Paul Myners is to publish a second report on institutional investment which will call for a complete overhaul of the proxy voting system.
The report comes in response to last year’s Unilever annual general meeting, where 10 of the firm’s largest shareholders apparently failed to vote.
Shortly after, Myners was appointed by the Institutional Shareholders Committee to head a working party and reform what critics claim is an inefficient and unreliable system.
Under the current system, fund managers give voting instructions which are then passed through a custodian, on to a registrar and then the company.
However, shareholders do not know whether their votes have been cast as the registrar is not obliged to report any problems it encounters.
Myners said: “The ISC has asked me to look at the issue of lost votes, which arises when fund managers or trustees cast their votes but they are lost and not counted.
There are leaks in the system which I’m looking at. The system is too complex and moves to simplify it would be a sensible first step forward.”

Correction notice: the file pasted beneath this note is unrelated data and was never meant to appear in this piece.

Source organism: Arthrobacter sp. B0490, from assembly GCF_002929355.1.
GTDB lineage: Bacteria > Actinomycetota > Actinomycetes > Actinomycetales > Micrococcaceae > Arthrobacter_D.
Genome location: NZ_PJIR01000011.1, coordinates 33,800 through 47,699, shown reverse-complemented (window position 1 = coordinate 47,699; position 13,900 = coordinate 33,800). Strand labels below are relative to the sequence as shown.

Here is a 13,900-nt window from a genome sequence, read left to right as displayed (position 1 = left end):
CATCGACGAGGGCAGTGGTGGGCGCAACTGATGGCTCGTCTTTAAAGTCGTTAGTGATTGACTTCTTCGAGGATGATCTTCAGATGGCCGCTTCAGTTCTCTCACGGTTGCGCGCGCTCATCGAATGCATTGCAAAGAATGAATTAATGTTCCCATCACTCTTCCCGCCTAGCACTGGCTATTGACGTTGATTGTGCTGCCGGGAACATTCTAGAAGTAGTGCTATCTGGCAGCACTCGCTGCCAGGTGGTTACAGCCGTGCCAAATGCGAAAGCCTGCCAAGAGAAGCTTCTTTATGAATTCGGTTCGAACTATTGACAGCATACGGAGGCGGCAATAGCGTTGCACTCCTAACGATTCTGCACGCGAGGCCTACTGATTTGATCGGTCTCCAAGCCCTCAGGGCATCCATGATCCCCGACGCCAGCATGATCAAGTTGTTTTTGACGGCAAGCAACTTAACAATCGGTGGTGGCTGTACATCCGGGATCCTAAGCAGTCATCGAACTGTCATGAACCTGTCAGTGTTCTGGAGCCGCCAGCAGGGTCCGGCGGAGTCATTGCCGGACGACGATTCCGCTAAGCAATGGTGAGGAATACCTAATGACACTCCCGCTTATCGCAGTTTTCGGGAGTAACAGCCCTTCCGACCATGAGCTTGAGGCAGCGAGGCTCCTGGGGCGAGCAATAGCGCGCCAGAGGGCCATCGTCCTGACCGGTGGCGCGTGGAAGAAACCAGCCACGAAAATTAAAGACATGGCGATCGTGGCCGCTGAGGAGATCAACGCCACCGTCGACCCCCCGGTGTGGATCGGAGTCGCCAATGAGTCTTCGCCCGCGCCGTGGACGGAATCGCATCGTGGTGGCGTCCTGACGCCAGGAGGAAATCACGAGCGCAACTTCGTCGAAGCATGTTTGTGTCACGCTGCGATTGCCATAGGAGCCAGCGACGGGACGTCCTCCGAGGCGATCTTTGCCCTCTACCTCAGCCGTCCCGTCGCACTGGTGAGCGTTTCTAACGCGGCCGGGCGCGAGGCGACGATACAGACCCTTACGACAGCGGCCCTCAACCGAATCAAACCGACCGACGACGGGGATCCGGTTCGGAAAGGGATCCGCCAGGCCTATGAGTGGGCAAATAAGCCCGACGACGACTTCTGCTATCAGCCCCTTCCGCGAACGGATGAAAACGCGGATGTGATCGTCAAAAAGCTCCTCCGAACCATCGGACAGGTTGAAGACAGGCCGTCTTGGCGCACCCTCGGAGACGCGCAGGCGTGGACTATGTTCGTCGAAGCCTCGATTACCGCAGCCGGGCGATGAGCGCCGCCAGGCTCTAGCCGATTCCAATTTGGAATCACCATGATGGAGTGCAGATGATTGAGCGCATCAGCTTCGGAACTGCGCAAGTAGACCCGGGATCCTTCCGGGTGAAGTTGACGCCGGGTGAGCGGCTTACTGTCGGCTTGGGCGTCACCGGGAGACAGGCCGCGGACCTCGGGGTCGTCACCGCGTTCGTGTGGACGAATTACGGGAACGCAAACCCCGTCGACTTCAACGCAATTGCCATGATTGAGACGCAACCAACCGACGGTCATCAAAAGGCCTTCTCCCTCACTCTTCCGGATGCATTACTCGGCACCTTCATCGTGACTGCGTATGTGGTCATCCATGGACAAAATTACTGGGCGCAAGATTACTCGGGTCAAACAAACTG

Morley Fund Management head of corporate governance Anita Skipper welcomed the impending report and said that reforms to the proxy voting system were long overdue. She said: “I think the fact that Paul Myners, a hard-hitting investment grandee, is heading this suddenly gives it a little more importance.”
And Henderson Global Investors head of corporate governance Rob Lake said: “Paul is right – it is a complete administrative dog’s breakfast. At the moment, the fact that there are so many links in the chain means that firstly, the amount of time in between sending a voting instruction and that being logged is very considerable.
“Secondly, it means that there’s a lot of scope for things to go astray. Whatever happens, the amount of time needs to be drastically reduced and the complexity of the administration needs to be massively streamlined.”
Myners’s first report on investment principles – which was Treasury sponsored – was published in March 2001.
Its recommendations included more training for trustees and elimination of the minimum funding requirement.
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